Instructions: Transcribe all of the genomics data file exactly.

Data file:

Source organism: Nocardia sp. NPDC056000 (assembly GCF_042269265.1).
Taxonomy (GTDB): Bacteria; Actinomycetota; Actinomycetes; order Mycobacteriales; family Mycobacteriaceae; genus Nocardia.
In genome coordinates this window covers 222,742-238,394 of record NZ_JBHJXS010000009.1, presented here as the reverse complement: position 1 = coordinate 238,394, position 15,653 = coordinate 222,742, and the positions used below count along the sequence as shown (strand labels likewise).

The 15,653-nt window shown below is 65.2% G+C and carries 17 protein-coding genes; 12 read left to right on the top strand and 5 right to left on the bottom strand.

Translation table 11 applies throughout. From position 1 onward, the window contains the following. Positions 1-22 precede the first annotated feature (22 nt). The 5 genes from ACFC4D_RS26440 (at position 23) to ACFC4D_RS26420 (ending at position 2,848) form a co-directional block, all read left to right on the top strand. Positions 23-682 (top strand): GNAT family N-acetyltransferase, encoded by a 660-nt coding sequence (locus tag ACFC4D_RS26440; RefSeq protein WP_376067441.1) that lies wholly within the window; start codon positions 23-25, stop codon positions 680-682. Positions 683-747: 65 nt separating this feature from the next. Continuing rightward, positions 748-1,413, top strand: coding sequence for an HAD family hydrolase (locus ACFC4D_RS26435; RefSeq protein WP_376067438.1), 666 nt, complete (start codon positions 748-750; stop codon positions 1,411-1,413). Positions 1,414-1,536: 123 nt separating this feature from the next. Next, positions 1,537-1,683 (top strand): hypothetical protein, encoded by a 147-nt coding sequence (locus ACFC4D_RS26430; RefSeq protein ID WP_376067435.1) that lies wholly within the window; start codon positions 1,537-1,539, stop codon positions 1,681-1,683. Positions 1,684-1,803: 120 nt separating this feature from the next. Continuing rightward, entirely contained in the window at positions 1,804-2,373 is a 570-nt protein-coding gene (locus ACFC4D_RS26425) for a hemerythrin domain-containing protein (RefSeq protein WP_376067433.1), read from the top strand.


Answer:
Source organism: Nocardia sp. NPDC056000 (assembly GCF_042269265.1).
Taxonomy (GTDB): Bacteria; Actinomycetota; Actinomycetes; order Mycobacteriales; family Mycobacteriaceae; genus Nocardia.
In genome coordinates this window covers 222,742-238,394 of record NZ_JBHJXS010000009.1, presented here as the reverse complement: position 1 = coordinate 238,394, position 15,653 = coordinate 222,742, and the positions used below count along the sequence as shown (strand labels likewise).

The 15,653-nt window shown below is 65.2% G+C and carries 17 protein-coding genes; 12 read left to right on the top strand and 5 right to left on the bottom strand.

Translation table 11 applies throughout. From position 1 onward, the window contains the following. Positions 1-22 precede the first annotated feature (22 nt). The 5 genes from ACFC4D_RS26440 (at position 23) to ACFC4D_RS26420 (ending at position 2,848) form a co-directional block, all read left to right on the top strand. Positions 23-682 (top strand): GNAT family N-acetyltransferase, encoded by a 660-nt coding sequence (locus tag ACFC4D_RS26440; RefSeq protein WP_376067441.1) that lies wholly within the window; start codon positions 23-25, stop codon positions 680-682. Positions 683-747: 65 nt separating this feature from the next. Continuing rightward, positions 748-1,413, top strand: coding sequence for an HAD family hydrolase (locus ACFC4D_RS26435; RefSeq protein WP_376067438.1), 666 nt, complete (start codon positions 748-750; stop codon positions 1,411-1,413). Positions 1,414-1,536: 123 nt separating this feature from the next. Next, positions 1,537-1,683 (top strand): hypothetical protein, encoded by a 147-nt coding sequence (locus ACFC4D_RS26430; RefSeq protein ID WP_376067435.1) that lies wholly within the window; start codon positions 1,537-1,539, stop codon positions 1,681-1,683. Positions 1,684-1,803: 120 nt separating this feature from the next. Continuing rightward, entirely contained in the window at positions 1,804-2,373 is a 570-nt protein-coding gene (locus ACFC4D_RS26425) for a hemerythrin domain-containing protein (RefSeq protein WP_376067433.1), read from the top strand.